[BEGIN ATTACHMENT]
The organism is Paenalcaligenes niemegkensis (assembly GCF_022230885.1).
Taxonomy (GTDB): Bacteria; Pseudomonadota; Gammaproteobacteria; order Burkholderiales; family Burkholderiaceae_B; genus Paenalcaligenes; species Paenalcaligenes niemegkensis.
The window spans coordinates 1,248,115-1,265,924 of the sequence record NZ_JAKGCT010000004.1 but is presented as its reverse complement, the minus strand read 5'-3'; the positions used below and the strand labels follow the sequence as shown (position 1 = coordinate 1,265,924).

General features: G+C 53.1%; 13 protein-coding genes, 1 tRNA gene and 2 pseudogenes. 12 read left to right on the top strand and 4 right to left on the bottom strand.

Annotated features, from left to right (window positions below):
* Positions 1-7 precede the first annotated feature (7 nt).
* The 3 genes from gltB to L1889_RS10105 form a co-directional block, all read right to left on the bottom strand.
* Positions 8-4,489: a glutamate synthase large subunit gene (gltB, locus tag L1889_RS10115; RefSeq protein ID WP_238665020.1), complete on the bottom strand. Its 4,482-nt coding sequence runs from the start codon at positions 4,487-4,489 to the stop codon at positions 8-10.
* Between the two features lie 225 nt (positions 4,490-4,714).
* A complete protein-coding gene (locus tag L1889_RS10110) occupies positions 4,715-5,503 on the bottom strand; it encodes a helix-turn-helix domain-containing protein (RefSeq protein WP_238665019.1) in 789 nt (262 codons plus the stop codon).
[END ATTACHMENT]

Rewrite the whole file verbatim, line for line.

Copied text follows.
The organism is Paenalcaligenes niemegkensis (assembly GCF_022230885.1).
Taxonomy (GTDB): Bacteria; Pseudomonadota; Gammaproteobacteria; order Burkholderiales; family Burkholderiaceae_B; genus Paenalcaligenes; species Paenalcaligenes niemegkensis.
The window spans coordinates 1,248,115-1,265,924 of the sequence record NZ_JAKGCT010000004.1 but is presented as its reverse complement, the minus strand read 5'-3'; the positions used below and the strand labels follow the sequence as shown (position 1 = coordinate 1,265,924).

General features: G+C 53.1%; 13 protein-coding genes, 1 tRNA gene and 2 pseudogenes. 12 read left to right on the top strand and 4 right to left on the bottom strand.

Annotated features, from left to right (window positions below):
* Positions 1-7 precede the first annotated feature (7 nt).
* The 3 genes from gltB to L1889_RS10105 form a co-directional block, all read right to left on the bottom strand.
* Positions 8-4,489: a glutamate synthase large subunit gene (gltB, locus tag L1889_RS10115; RefSeq protein ID WP_238665020.1), complete on the bottom strand. Its 4,482-nt coding sequence runs from the start codon at positions 4,487-4,489 to the stop codon at positions 8-10.
* Between the two features lie 225 nt (positions 4,490-4,714).
* A complete protein-coding gene (locus tag L1889_RS10110) occupies positions 4,715-5,503 on the bottom strand; it encodes a helix-turn-helix domain-containing protein (RefSeq protein WP_238665019.1) in 789 nt (262 codons plus the stop codon).